Short Film Oscar Nominees Celebrated At Beverly Hills Screening
BEVERLY HILLS (AP) — For many Oscar viewers, the presentation of the short film categories during the sprawling three-and-a-half-hour ceremony is usually a good chance for a bathroom break. But for the filmmakers who crafted 40-minutes-or-less masterpieces worthy of recognition from the motion picture academy, it’s their moment to bask in the spotlight.
“We were stunned when we were nominated,” said Ian Barnes, director of the cancer drama “Wish 143,” at a Tuesday screening of this year’s animated and live action Oscar nominees at the academy’s Beverly Hills headquarters. “It was like being fired out of a cannon. It’s still a rush now, and it’s two weeks later.”
“The Crush” director Michael Creagh said making his 15-minute live action film was a family affair. His brother served as the director of photography, his wife was an associate producer, his father became an executive producer after helping fund the film, and his son played the central character: a matter-of-fact 8-year-old boy who falls in love with his teacher.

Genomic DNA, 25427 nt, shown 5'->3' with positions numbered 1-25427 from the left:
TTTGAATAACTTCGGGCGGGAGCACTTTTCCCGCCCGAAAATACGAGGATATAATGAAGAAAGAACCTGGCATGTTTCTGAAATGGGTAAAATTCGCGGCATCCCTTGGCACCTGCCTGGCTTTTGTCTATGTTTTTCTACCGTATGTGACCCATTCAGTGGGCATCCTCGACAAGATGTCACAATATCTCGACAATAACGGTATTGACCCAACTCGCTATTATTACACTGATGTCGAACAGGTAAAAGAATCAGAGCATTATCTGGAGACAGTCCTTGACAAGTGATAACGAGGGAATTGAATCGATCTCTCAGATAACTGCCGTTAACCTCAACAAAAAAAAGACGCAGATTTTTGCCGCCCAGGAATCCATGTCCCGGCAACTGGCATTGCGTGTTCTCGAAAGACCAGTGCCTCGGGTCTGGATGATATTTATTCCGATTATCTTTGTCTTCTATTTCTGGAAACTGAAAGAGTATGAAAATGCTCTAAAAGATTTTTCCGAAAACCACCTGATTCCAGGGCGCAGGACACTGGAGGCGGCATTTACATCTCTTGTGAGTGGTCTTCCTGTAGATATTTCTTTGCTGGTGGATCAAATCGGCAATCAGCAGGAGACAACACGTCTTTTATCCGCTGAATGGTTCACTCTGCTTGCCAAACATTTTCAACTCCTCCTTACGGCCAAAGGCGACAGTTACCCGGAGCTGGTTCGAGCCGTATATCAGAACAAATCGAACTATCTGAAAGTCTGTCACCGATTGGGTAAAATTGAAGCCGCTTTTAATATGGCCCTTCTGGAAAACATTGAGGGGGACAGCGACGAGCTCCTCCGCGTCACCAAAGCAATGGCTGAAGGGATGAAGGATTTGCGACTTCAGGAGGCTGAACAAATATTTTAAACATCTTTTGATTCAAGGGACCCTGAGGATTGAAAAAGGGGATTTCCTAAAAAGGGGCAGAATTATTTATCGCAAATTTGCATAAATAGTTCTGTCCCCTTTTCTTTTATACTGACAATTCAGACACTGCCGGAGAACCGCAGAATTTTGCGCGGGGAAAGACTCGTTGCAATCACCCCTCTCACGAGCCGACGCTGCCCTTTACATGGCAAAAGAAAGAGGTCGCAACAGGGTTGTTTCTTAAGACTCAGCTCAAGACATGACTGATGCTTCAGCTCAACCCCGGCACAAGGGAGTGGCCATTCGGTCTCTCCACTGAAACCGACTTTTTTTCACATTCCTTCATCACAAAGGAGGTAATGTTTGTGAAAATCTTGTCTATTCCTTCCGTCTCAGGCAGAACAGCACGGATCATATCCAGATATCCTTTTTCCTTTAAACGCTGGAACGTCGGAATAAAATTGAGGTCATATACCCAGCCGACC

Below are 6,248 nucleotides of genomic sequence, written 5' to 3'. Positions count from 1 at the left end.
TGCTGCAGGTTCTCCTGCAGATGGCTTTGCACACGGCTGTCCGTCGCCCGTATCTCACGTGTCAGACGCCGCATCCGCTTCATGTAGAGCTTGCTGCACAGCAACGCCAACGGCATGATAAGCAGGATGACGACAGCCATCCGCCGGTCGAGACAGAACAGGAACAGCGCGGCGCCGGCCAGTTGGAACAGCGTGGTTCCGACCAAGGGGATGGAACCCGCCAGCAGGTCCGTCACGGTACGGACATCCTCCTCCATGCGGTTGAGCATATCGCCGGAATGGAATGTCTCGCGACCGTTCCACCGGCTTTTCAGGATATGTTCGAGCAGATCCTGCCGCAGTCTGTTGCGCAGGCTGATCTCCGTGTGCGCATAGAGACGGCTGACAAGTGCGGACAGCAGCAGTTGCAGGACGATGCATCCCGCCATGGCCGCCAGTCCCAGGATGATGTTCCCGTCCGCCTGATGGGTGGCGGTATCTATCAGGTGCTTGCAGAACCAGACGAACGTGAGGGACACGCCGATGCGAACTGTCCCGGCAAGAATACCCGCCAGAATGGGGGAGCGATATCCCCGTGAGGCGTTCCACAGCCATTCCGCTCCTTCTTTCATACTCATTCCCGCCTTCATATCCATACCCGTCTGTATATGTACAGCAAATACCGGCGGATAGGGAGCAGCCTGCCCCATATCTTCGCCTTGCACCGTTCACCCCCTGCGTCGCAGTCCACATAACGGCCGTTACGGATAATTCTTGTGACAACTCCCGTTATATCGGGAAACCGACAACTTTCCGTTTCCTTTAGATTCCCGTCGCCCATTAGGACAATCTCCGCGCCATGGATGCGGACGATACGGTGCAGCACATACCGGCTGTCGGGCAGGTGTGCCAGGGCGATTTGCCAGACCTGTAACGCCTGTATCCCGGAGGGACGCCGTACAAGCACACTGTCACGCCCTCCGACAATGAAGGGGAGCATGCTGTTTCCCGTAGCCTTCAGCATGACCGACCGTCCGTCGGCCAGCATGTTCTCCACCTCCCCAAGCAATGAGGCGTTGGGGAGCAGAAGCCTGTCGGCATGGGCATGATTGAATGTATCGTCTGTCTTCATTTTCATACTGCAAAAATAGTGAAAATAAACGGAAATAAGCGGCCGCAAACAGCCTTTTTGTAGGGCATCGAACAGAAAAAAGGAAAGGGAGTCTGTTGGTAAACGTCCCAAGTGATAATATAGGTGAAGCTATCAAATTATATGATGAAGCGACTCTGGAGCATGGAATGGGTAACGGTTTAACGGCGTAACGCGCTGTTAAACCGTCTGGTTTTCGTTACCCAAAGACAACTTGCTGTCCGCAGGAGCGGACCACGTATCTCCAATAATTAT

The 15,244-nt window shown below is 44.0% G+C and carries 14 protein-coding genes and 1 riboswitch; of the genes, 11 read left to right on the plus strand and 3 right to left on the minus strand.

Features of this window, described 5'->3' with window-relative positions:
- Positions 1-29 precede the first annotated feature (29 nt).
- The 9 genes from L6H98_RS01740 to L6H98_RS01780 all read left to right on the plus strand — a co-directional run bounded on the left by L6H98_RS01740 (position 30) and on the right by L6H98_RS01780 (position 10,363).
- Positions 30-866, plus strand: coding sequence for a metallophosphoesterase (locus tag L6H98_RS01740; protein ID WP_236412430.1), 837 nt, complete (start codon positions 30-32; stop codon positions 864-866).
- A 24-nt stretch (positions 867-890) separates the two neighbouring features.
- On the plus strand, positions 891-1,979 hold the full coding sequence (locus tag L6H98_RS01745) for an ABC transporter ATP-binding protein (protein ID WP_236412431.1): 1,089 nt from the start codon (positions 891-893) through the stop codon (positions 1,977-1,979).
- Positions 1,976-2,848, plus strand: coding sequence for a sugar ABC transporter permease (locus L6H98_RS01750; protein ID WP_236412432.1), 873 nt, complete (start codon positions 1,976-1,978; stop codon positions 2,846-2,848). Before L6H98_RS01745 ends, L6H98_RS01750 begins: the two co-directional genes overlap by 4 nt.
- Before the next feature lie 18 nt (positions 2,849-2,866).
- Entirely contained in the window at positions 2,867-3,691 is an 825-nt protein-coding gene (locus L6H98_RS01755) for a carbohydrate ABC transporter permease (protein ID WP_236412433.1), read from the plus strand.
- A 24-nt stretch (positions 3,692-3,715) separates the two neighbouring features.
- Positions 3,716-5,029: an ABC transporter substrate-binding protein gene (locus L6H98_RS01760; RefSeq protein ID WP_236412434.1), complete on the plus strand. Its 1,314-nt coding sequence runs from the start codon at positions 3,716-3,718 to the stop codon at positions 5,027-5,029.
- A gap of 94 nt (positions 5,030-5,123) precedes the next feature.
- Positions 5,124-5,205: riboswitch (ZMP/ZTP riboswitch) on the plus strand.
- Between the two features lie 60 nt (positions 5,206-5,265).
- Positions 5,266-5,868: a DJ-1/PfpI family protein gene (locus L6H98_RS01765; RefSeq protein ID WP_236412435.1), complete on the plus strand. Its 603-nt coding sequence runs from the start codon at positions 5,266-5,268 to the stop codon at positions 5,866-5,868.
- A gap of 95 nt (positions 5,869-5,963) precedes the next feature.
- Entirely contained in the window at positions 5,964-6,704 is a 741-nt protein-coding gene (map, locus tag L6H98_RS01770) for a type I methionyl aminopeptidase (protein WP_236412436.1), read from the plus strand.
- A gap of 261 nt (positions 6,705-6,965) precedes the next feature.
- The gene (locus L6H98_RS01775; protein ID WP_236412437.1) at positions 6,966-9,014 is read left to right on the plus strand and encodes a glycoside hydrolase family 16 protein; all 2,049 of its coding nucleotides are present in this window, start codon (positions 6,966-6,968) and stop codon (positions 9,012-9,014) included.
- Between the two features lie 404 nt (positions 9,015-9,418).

Several past short film Academy Award winners have moved on to bigger projects following their wins. Taylor Hackford directed 1982’s “An Officer and a Gentleman” after earning the live action short Oscar in 1978 for “Teenage Father.” Before he became animation chief at Pixar and Disney, John Lasseter nabbed an animated short Oscar in 1989 for “Tin Toy.”
“I think that short films often contain an originality, a creative freedom, an energy and an invention that is inspiring and entertaining,” said Kenneth Branagh, the actor-director-screenwriter and four-time Oscar nominee who hosted Tuesday’s short film celebration. “I think they are, as Shakespeare put it, a good deed in a naughty world.”
The animated short nominees at Sunday’s Oscar ceremony are the Pixar twister “Day & Night” by Teddy Newton; subversive instructional film “Let’s Pollute” by Geefwee Boedoe; cultural whirlwind “Madagascar, a Journey Diary” by Bastien Dubois; and the storybook adaptations “The Gruffalo” by Jakob Schuh and Max Lang and “The Lost Thing” by Shaun Tan and Andrew Ruhemann.
Besides “Wish 143” and “The Crush,” other live action short Oscar nominees are the religion drama “The Confession” by Tanel Toom; genocide story “Na Wewe” by Ivan Goldschmidt; and modern-day Cupid tale “God of Love” by Luke Matheny, who wrote, directed and starred in the short film as his graduate film thesis at New York University. Matheny laughed when Branagh asked how he juggled multiple roles.
“That’s funny,” said Matheny, “because I was gonna ask you that question.”
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